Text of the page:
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message 1: by Gem , Moderator & Admin (last edited Mar 25, 2018 02:05PM) (new)

Gem  | 1262 comments Mod
Who is your favorite author? The one who you can count on never to disappoint you. Can you put your finger on why you like them so much?


message 2: by Mara (new)

Mara Pemberton (marapem) | 1477 comments At the moment my two favorite British procedural authors Angela Marsons's and Robert Bryndza. I love both of their kick a** DCIS to the NTH degree. J.D. Robb, J.A. Jance, C.S. Harris, Deanna Rayborn-Lady Julia and Victoria Speedwell series., Frances Brody, Michael Connelly, and many, many others.


message 3: by Gem , Moderator & Admin (new)

Gem  | 1262 comments Mod
Mara wrote: "At the moment my two favorite British procedural authors Angela Marsons's and Robert Bryndza. I love both of their kick a** DCIS to the NTH degree. J.D. Robb, J.A. Jance, C.S. Harris, Deanna Raybor..."

I really like Robert Bryndza too. I read his first book and would like to read more of them. Great list!


message 4: by David (last edited Mar 25, 2018 02:55PM) (new)

David Freas (quillracer) | 2219 comments Rhys Bowen
C. J, Box
James Lee Burke
Raymond Chandler
Lee Child
Tom Clancy
Michael Connelly
Earl Emerson
Chris Grabenstein
Sue Grafton
Jeremiah Healy
Carl Hiaasen
Craig Johnson
Jonathon King
John D. MacDonald
Archer Mayor
Ed McBain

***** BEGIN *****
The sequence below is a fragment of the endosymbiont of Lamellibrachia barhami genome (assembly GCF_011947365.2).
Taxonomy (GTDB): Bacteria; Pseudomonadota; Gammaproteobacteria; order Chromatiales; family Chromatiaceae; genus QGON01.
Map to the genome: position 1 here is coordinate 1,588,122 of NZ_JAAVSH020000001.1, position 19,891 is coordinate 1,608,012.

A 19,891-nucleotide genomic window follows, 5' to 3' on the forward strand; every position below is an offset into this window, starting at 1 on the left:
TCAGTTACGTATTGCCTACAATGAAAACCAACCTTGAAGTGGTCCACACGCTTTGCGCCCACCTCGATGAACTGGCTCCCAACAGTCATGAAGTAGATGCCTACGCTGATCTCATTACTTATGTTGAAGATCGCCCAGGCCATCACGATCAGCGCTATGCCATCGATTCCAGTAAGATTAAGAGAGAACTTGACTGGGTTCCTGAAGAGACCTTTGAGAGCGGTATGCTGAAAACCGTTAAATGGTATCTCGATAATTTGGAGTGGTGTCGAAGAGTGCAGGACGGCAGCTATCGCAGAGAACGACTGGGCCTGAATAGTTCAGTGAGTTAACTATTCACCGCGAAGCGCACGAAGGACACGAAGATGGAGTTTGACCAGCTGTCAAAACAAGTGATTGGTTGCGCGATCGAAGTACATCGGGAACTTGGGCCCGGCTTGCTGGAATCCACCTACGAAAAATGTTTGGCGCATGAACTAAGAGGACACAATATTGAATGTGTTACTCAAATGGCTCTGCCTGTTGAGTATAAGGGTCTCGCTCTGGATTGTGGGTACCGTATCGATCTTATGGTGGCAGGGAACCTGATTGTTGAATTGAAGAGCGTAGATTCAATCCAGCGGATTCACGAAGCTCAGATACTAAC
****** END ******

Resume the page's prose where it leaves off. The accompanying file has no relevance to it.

Robert B. Parker
David Rosenfelt
John Sandford
Lisa Scottoline

All of them provide (or provided) consistently high-quality, engaging stories.


message 5: by Linda (new)

Linda (beaulieulinda117gmailcom) | 1197 comments One if my favorite authors is Mary Higgins Clark, James Patterson, Robert B. Parker and Stephen King.


message 6: by Lisa (new)

Lisa Foxworthy Daugherty | 0 comments I too am a HUGE fan of both Angela Marsons and Robert Bryndza! All of their books are amazing! I also absolutely LOVE Robert Dugoni!


message 7: by JB (new)

JB Jo Bannister - never disappoints, a couple of series, some stand alones, all excellent. Yet hardly anyone has heard of her. Her Castlemere series first drew me in, they are pretty old so might be hard to find but worth the search. And if you love a dog in a mystery, and who doesn't, her Gabriel Ash series is great.


message 8: by MadProfessah (new)

MadProfessah (madprofesssah) | 42 comments Stuart MacBride has not disappointed through the first 8 books in his DS Logan McRae series. I wouldn’t call him my favorite author. He writes high-quality mystery thrillers set in Aberdeen with a hint of humor.

Karin Slaughter is another author who never disappoints.